# Modifying Arduino DUE DAC Voltage Output to 0-5V

Hello there,

I want to start by saying I'm not too familiar with electrical engineering and hardware designing but I've been trying my hand at using an OP-Amp by the name LM358 to amplify the voltage output of my Arduino DUE's DAC ports (that have a known voltage output of 0.55V-2.75V) to instead have a max output of 5V. I've attached what I've been able to do on LTspice to this topic but I've run into an issue with my signal output (as you can see in the image).

I believe I've hit a wall here as I'm not sure where to go next. I believe my resistance combinations are correct as I found online that for a 0-5 volts range (which I actually only technically need the max voltage to be 5V), the gain is G= 5/2.2 = 2.27 =R2/R1, with R1 = 100k, R2 = 226k.

Please let me know if you believe I've made a mistake in my circuitry or perhaps my resistance combination is not as accurate as I thought.

Thank you so much for you time and help on this.

I appreciate and advice to point me in the right direction,

Jesse

Know that resistors have toleranses. They can be 1, 2, 5 or even 10% wrong.
I suggest replaising the two amplifying resistors with a 10k to 47k multiturn trimpot.

Note that LM358 is not a rail-to-rail output opamp. So the output will never be more than 3.5V with a power supply of 5V.
You can use another opamp (rail-to-rail output), or use a higher supply for it, if available.

This is not true because this opamp is not rail-to-rail.

To have 5 volts at the output according to the datasheet its power supply must be at least 7 volts.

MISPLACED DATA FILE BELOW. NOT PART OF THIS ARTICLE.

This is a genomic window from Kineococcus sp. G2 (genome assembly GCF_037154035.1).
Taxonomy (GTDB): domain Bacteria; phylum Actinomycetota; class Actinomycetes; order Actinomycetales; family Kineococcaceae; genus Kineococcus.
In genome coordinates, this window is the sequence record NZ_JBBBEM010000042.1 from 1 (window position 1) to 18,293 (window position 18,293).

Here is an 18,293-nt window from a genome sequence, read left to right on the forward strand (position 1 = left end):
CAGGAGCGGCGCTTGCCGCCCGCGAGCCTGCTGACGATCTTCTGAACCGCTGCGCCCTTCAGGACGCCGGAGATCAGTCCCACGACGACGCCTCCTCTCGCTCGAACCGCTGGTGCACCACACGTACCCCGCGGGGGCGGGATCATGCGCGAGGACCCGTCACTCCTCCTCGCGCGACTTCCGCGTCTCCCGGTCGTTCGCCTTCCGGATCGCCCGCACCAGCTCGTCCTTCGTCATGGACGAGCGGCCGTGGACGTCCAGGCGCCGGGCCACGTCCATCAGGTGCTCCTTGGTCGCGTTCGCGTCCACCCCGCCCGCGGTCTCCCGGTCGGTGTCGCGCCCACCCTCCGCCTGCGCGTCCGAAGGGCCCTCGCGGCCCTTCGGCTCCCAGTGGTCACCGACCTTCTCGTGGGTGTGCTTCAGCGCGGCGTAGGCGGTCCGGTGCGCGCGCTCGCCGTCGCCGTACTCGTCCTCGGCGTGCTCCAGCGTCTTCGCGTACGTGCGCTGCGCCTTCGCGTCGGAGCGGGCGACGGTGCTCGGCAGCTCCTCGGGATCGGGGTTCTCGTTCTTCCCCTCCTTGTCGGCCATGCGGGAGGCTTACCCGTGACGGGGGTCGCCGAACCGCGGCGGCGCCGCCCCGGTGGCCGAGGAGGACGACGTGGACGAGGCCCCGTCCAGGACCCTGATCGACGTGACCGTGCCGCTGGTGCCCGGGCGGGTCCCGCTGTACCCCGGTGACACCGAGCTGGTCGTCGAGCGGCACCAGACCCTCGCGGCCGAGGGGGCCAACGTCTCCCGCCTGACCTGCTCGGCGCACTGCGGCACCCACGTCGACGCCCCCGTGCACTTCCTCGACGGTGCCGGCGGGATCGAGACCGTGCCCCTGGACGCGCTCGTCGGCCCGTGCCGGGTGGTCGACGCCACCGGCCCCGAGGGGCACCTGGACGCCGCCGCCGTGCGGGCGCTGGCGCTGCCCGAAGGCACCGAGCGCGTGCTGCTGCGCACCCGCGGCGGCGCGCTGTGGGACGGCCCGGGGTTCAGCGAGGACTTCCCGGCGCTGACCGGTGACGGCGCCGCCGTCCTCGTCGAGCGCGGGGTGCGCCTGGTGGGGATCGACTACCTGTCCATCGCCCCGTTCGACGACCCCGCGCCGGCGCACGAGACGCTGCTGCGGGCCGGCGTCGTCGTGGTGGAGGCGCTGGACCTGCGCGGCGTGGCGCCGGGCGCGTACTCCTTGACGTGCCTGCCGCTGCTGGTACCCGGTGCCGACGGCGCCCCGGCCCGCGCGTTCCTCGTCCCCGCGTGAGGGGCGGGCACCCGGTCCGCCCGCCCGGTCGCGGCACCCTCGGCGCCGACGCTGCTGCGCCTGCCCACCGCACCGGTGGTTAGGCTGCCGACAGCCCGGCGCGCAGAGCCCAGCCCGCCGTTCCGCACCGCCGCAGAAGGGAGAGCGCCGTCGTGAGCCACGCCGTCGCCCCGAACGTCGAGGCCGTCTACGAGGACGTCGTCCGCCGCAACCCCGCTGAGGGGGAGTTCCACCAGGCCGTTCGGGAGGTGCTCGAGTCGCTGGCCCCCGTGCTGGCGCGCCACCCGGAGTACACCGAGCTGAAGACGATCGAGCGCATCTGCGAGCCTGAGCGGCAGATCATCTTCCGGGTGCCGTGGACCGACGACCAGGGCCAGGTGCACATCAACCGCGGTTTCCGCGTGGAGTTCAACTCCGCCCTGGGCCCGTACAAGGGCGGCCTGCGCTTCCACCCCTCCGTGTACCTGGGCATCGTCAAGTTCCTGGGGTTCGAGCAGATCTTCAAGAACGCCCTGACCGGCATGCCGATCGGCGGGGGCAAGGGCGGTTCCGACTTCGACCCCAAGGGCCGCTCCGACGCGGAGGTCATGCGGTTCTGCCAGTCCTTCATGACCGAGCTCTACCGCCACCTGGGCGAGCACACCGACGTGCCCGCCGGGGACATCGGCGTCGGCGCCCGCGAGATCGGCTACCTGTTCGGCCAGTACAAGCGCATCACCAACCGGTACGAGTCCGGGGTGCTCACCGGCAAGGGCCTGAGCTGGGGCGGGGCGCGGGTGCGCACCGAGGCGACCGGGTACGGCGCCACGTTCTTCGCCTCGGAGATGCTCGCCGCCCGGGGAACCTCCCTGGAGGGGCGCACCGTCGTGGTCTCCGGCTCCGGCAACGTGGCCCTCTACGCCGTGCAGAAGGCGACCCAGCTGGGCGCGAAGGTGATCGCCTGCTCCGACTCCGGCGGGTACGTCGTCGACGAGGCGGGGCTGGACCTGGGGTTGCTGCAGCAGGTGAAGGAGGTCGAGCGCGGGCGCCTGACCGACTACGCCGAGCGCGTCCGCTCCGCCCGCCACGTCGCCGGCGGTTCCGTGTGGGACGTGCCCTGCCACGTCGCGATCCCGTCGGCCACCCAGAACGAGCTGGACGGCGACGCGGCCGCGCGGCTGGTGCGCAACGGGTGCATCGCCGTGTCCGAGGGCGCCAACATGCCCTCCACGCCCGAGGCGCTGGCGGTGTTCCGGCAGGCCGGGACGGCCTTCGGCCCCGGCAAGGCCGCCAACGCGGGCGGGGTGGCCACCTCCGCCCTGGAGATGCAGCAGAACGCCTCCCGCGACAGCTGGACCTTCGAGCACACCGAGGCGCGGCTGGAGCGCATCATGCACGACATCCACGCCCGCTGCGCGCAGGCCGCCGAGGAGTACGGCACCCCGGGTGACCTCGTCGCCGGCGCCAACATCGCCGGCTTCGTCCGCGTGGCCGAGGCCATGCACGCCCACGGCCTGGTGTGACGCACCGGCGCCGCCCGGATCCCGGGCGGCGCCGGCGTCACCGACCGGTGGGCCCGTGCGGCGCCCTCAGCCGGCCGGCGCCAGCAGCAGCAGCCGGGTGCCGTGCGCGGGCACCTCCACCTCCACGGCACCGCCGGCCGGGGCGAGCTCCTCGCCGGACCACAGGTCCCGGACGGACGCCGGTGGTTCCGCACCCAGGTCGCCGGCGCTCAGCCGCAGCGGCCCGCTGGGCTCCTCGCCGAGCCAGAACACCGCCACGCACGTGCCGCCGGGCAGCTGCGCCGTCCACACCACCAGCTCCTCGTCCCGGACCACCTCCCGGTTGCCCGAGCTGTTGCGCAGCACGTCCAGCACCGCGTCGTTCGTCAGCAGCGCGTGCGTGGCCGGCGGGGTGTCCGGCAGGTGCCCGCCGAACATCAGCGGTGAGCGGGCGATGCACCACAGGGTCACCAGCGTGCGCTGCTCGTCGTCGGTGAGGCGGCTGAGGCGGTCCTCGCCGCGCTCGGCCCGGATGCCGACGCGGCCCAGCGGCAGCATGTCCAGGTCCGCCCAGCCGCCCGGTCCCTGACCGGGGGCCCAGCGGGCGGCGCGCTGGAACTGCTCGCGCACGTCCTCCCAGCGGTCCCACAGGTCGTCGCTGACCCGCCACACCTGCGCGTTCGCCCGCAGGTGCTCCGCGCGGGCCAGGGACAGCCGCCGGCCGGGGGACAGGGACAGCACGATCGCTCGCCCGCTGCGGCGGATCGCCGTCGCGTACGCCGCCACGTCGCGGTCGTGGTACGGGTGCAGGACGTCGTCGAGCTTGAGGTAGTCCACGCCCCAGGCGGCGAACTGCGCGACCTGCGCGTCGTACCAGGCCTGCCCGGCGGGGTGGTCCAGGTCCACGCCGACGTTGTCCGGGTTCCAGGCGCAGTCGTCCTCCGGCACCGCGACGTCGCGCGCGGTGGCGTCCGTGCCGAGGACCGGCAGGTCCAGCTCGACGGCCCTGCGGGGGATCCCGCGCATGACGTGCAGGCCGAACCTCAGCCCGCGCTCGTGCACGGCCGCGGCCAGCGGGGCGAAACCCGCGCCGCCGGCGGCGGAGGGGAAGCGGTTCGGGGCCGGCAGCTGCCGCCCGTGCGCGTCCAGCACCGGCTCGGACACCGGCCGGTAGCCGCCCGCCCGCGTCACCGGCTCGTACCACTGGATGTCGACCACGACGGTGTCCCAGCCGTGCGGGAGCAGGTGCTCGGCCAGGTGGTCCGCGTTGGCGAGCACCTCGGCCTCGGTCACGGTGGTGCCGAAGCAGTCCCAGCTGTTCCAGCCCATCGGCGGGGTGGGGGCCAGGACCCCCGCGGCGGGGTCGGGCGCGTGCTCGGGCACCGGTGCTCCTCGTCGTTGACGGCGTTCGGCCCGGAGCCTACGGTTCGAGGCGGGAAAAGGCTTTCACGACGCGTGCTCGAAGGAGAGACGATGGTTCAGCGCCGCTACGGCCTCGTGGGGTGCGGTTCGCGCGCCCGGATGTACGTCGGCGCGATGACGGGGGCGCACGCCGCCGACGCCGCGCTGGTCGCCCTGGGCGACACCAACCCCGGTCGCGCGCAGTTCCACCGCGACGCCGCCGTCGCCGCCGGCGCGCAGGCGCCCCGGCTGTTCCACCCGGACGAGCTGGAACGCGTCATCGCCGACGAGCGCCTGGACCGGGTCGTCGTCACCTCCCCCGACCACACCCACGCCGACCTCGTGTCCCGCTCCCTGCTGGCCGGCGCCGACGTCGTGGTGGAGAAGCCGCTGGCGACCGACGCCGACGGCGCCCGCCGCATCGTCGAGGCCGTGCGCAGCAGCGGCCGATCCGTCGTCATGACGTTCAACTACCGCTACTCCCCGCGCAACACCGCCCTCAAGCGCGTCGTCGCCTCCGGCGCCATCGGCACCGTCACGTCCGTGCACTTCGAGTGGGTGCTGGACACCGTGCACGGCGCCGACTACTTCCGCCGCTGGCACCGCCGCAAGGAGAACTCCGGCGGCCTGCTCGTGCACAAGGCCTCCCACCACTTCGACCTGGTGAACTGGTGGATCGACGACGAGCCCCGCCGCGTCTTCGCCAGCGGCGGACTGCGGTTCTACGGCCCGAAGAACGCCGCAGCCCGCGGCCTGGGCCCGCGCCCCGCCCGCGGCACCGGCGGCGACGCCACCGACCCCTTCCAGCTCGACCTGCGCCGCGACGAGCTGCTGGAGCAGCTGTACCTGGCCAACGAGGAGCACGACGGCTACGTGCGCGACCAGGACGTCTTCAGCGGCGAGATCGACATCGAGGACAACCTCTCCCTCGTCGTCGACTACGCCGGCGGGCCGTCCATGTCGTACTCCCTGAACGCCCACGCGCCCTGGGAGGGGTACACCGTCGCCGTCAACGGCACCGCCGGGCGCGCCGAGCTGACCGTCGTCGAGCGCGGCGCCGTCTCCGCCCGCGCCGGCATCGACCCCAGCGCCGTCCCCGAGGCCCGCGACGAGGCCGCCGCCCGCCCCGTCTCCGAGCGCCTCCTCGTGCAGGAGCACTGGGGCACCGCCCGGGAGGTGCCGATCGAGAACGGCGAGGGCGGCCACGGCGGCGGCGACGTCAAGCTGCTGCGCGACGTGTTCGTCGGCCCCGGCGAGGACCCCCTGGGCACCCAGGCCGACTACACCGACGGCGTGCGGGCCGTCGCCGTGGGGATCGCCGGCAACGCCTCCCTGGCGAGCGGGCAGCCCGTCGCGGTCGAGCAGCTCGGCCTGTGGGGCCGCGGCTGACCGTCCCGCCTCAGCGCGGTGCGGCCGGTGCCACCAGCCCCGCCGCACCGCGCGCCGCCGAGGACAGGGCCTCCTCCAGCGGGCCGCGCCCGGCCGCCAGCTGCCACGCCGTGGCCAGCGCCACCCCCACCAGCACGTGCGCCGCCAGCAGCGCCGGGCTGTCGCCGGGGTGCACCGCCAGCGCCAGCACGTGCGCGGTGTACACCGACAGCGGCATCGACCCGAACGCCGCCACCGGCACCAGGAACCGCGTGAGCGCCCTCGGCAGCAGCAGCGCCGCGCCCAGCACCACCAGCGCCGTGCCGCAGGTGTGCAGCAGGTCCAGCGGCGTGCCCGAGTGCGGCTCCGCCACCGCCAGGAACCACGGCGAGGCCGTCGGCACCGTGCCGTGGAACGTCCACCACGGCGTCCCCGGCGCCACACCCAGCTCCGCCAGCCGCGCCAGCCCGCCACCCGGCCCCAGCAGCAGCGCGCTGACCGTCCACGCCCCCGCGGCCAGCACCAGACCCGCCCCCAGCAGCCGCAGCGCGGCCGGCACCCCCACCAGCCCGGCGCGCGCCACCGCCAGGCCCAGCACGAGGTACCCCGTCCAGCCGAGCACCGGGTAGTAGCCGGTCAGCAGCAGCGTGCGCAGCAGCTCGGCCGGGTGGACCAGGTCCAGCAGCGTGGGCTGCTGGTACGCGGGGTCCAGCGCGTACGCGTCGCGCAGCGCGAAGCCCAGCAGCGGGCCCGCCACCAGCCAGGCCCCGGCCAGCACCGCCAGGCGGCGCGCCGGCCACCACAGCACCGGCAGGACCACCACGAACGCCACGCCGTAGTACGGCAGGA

If I understood you correctly.

You are not correctly simulating the DAC output.
The DAC output goes from 0.5V to 2.75V (as mentioned in your original post).

However in your simulation you have a sinewave generator that outputs a voltage between -2V and +2V.

You need to reduce the amplitude of the sinewave, and add an offset, so that the input to your op amp circuit does not go outside the range 0.5V to 2.75V.

If you want a rail to rail opamp in DIP package, you can check this one: MCP6022. It's rail to rail inputs and output, and works with power supply from 2.5V to 5.5V.

For the simulation, in LTSpice you can choose the UniversalOpamp2 and set Rail=0, to be rail to rail. And as other commented you have to adjust the input signal to go from 0.5V to 2.75V. I suppose that amplitude 2.25V and DC offset +2.25/2 V

Thank you all for such great help!

I've taken into account everything that's been recommended and I really appreciate all the guidance.

Addressing first the tip from @Railroader, the version of LTspice I'm working with is 24.0.12.0 and after looking online it appears I can't find anything on constructing a multiturn trimpot to simulate first. Would you have any advice or ideas on how to go about constructing that? I'm interested to see if adjusting the amplifying resistors will cure the problem.

On another note, as you can see in the image provided, I've changed the Op-Amp as recommended so that it now has a rail of 0 and is now apparently a rail-to-rail output. I'm not sure if I have a higher supply of power available but I can consult with my colleague on this project in regards to that. As of now though I'm just gonna say I don't have a higher power supply available, is there a work around for that as I'm just purely trying to make an LTspice simulation for now. I suppose we will build the designed circuitry if it works so maybe we could also add a higher power supply in that stage. Is there a way to simulate this on LTspice by the way?

The adjusted signal still seems to be a bit off but better after adjusting the offset and amplitude accordingly. Is there any other guidance to go from here that y'all might recommend?

Thank you again for all you time and help on this,

Jesse R.

It's much easier if you use two opamps, one to remove the offset and one to do the gain.
Then it will come out perfect

For simulation, use any pot.

Using 2 Op-Amps? That is interesting, I didn’t think about that @jim-p

Would there be any online sources that I could read through a follow to give me some direction on how to construct such a simulated circuits on LTspice?

I’m not very familiar or experienced in this field of electronics or electrical engineering.

Thank you a lot for the advice,

Jesse

Google " Op amps for everyone".
It's an old app note from TI and it explains a lot of the basics of opamp design